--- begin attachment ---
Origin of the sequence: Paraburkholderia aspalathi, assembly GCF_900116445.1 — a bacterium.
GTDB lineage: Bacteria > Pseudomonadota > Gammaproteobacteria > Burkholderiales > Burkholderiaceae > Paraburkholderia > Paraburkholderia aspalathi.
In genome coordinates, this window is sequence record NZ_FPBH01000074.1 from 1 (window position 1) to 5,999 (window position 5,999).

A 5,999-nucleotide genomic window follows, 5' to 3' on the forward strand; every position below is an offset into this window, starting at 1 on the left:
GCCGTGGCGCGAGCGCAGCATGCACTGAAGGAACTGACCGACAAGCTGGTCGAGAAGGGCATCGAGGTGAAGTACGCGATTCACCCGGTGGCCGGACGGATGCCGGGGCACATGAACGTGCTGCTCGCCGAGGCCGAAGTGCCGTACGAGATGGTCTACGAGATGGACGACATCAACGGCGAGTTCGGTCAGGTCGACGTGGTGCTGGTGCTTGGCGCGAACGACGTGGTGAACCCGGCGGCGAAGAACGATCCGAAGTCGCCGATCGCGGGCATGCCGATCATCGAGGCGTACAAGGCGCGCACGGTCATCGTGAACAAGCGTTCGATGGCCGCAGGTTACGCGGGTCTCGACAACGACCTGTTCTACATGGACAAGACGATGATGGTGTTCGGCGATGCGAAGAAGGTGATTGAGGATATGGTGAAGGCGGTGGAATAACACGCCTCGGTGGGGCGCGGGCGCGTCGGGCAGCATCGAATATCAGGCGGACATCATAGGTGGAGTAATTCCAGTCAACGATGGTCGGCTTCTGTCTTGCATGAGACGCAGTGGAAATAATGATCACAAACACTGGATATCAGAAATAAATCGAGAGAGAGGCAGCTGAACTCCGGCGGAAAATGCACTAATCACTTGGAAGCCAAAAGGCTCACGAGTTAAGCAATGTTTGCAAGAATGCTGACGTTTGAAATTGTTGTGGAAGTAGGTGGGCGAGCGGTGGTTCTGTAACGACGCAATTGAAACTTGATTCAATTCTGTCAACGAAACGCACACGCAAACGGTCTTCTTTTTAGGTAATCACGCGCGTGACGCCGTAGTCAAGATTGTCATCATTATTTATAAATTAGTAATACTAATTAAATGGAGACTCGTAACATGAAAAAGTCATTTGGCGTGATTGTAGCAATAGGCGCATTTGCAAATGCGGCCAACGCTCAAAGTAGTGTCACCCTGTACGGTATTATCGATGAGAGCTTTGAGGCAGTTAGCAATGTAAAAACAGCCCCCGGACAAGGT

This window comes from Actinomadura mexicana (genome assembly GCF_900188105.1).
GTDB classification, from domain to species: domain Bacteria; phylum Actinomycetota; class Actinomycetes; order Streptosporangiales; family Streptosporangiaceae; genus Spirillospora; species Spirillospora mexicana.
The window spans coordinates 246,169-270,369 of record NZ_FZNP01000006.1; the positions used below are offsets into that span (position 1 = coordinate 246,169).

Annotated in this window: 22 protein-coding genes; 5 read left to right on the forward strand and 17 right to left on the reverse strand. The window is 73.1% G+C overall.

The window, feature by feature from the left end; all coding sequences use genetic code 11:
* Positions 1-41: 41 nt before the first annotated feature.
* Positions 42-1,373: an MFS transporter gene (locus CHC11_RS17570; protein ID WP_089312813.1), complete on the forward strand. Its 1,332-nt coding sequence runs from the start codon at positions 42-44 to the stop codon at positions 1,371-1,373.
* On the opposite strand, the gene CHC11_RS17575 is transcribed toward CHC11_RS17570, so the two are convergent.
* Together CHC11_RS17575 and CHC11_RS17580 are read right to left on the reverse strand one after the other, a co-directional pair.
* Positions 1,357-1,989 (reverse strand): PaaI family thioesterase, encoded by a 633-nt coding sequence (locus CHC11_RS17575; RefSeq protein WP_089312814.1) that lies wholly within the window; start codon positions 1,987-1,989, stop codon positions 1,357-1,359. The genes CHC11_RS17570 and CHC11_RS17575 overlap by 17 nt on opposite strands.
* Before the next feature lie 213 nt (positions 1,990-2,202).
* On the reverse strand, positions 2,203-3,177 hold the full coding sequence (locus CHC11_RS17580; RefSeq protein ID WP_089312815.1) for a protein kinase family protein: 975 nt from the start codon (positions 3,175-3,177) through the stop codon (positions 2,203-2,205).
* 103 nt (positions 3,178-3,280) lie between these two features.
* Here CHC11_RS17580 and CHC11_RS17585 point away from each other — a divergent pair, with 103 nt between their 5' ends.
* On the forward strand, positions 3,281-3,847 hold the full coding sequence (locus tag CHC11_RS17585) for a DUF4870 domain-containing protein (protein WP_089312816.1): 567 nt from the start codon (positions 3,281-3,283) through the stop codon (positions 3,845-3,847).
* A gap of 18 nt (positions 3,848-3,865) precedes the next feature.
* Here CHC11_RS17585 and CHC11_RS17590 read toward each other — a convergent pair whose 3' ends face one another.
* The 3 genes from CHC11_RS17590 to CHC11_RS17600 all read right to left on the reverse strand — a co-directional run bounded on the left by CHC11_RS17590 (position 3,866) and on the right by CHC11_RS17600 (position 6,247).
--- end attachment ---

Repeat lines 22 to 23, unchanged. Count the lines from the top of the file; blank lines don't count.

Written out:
* Here CHC11_RS17585 and CHC11_RS17590 read toward each other — a convergent pair whose 3' ends face one another.
* The 3 genes from CHC11_RS17590 to CHC11_RS17600 all read right to left on the reverse strand — a co-directional run bounded on the left by CHC11_RS17590 (position 3,866) and on the right by CHC11_RS17600 (position 6,247).